San Diego Diocese’s Statement Regarding New Lawsuits

Comment About Lawsuits Diocese 01.02.2020

Letter to Pastors and Parishes – January 1 2020 (1) (1)

SAN DIEGO (Jan. 2, 2020) –While we can’t respond to any specifics involved in these
lawsuits, five of the six men mentioned in today’s news conference are known sexual predators
whose names have been published on our website. All of the men are dead. Two of them
belong to Catholic religious orders (Koerner and Marron) and were not San Diego diocesan
priests. The sixth, Alexander Pinter, came from the Archdiocese of Cincinnati, was briefly in San
Diego in the early 1960’s, but eventually moved to the Diocese of Oakland. Both dioceses have
published Pinter’s name on their list of accused priests, but no complaint about Pinter was ever
received in the Diocese of San Diego.
At least one of these men was rightfully sent to prison for his crimes. Our hearts and
prayers and deepest apologies go out to their victims and all victims of clergy sex abuse.
Regardless of the legal issues involved, we have a moral obligation to provide assistance
to any victim-survivor of that abuse and we would urge their attorney to contact us so that
counseling can be arranged at our expense. There are no prior conditions and the offer of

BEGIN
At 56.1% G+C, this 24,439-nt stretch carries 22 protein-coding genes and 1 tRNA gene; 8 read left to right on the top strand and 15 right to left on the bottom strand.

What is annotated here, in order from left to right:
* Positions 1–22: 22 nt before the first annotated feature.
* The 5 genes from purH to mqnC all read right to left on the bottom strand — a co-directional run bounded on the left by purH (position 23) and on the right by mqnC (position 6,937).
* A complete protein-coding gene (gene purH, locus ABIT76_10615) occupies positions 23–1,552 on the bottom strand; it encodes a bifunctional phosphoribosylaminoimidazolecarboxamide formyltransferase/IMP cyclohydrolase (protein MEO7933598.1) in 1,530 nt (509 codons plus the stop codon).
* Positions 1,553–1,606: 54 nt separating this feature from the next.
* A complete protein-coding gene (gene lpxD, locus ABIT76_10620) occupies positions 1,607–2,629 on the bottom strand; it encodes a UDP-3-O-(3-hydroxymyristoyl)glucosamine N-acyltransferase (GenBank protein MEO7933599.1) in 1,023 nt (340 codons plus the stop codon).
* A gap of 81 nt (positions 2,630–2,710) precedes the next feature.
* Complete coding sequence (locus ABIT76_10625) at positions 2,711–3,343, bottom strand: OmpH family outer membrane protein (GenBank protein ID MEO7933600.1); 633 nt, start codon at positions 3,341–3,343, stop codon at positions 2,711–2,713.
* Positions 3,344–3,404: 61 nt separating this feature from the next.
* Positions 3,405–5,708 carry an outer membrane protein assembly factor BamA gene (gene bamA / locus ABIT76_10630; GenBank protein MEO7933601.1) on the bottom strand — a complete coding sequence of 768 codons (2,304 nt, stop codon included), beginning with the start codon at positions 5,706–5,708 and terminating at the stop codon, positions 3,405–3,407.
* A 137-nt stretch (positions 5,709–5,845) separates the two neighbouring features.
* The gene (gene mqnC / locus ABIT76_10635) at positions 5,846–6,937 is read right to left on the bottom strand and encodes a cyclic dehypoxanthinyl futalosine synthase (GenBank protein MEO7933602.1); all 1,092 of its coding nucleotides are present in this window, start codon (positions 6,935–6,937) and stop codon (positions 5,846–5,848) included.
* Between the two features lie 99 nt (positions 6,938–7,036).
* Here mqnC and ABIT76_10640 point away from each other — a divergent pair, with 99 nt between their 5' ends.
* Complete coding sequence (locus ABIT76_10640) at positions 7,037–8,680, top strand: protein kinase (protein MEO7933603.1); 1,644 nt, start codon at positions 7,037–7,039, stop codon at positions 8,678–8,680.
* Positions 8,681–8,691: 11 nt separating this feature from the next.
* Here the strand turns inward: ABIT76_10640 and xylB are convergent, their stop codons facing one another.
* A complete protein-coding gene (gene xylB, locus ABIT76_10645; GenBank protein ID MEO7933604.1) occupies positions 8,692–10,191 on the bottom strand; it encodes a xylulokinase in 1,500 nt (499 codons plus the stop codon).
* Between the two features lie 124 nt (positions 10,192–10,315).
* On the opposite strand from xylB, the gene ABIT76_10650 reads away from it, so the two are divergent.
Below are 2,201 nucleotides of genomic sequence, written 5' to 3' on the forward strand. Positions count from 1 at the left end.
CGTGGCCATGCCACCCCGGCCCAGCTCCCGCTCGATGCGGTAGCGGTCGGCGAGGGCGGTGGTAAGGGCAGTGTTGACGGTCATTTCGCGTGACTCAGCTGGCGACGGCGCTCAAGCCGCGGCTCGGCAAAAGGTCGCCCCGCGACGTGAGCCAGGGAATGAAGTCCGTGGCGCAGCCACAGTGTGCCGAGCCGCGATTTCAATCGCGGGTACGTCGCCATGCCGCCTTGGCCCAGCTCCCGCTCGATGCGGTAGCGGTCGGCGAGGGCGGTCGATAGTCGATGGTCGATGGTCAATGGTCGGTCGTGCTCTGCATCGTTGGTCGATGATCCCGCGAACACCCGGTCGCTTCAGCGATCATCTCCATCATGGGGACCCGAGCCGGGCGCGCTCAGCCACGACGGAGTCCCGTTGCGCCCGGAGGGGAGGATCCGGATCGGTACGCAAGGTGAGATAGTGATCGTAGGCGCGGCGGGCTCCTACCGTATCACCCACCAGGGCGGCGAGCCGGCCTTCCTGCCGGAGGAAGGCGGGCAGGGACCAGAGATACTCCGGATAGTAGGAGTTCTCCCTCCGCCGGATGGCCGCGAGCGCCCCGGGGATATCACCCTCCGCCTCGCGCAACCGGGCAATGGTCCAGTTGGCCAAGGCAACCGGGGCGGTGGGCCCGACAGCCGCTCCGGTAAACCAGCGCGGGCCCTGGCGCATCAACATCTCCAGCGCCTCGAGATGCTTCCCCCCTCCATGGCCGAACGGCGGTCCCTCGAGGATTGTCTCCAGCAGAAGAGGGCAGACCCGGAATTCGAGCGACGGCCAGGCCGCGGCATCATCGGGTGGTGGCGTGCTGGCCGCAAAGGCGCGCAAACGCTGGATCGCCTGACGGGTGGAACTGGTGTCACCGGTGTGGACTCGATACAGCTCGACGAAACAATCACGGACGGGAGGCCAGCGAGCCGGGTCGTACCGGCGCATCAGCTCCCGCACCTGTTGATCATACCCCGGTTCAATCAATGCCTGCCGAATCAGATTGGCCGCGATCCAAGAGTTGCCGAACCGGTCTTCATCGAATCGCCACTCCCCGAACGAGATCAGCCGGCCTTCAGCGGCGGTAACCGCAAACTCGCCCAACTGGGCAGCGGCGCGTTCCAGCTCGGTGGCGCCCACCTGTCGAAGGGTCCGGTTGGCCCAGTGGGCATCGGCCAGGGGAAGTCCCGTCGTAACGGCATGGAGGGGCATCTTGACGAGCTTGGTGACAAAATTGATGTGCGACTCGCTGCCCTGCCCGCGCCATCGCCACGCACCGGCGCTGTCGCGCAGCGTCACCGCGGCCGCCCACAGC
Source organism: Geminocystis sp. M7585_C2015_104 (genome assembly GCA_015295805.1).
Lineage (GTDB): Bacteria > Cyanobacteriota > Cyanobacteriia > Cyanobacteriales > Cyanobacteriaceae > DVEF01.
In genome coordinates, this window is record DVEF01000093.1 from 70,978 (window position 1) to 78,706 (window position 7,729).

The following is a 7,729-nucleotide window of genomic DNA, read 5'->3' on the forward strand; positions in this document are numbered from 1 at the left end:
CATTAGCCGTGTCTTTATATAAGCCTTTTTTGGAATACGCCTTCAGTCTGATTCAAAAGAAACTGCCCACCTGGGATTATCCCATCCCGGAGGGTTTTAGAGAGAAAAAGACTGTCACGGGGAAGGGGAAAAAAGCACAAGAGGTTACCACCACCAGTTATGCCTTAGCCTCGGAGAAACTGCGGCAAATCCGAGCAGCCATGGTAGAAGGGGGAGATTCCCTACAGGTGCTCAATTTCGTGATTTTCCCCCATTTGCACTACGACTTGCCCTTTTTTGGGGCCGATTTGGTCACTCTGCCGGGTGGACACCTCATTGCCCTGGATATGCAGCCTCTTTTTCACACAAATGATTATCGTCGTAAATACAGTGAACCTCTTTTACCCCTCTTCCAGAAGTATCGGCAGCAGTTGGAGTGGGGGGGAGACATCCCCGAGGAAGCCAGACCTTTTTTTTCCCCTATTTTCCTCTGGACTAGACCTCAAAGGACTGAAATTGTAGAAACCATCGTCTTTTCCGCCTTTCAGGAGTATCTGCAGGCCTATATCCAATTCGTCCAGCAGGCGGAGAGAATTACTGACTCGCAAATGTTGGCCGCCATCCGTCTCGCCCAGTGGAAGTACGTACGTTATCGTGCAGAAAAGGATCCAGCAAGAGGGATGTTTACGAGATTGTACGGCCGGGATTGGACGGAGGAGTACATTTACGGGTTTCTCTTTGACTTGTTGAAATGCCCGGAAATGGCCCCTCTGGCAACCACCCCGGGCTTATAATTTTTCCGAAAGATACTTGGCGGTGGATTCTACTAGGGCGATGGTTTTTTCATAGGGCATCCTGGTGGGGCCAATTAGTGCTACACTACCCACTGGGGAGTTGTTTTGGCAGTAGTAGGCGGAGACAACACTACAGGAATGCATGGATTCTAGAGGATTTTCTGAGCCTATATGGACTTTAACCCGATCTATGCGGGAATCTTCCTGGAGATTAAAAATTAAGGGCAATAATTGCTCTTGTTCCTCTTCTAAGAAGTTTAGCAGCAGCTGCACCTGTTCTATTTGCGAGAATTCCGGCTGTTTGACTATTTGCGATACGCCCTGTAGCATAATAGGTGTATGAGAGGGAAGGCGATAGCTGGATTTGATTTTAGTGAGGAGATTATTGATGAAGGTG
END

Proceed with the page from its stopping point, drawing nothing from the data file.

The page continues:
counseling stands regardless of any lawsuit against the diocese.
The sexual abuse of minors is evil, regardless of when it happens. As a result of various
reforms in 2002 and earlier, including mandatory Safe Environment training for clergy and all
church workers, annual age-appropriate safety training for students in Catholic schools and
religious education, enhanced criminal background checks and enhanced awareness and
vigilance, no new incidents of abuse have been reported to the diocese in nearly two decades.
Details about the steps the diocese has taken to prevent and report abuse can be found
on our website at
Finally, we would also invite any victim-survivor of sexual abuse to participate in the
Independent Compensation Program established last fall as an additional avenue they can use
to pursue their legal claims. There are no costs or obligation to victims. If they go through the
program and reject the compensation offer, they receive, they have not given up their right to
pursue their claim in the courts. In most cases, a qualifying victim-survivor will receive an offer
within 90 days of their claim being finalized.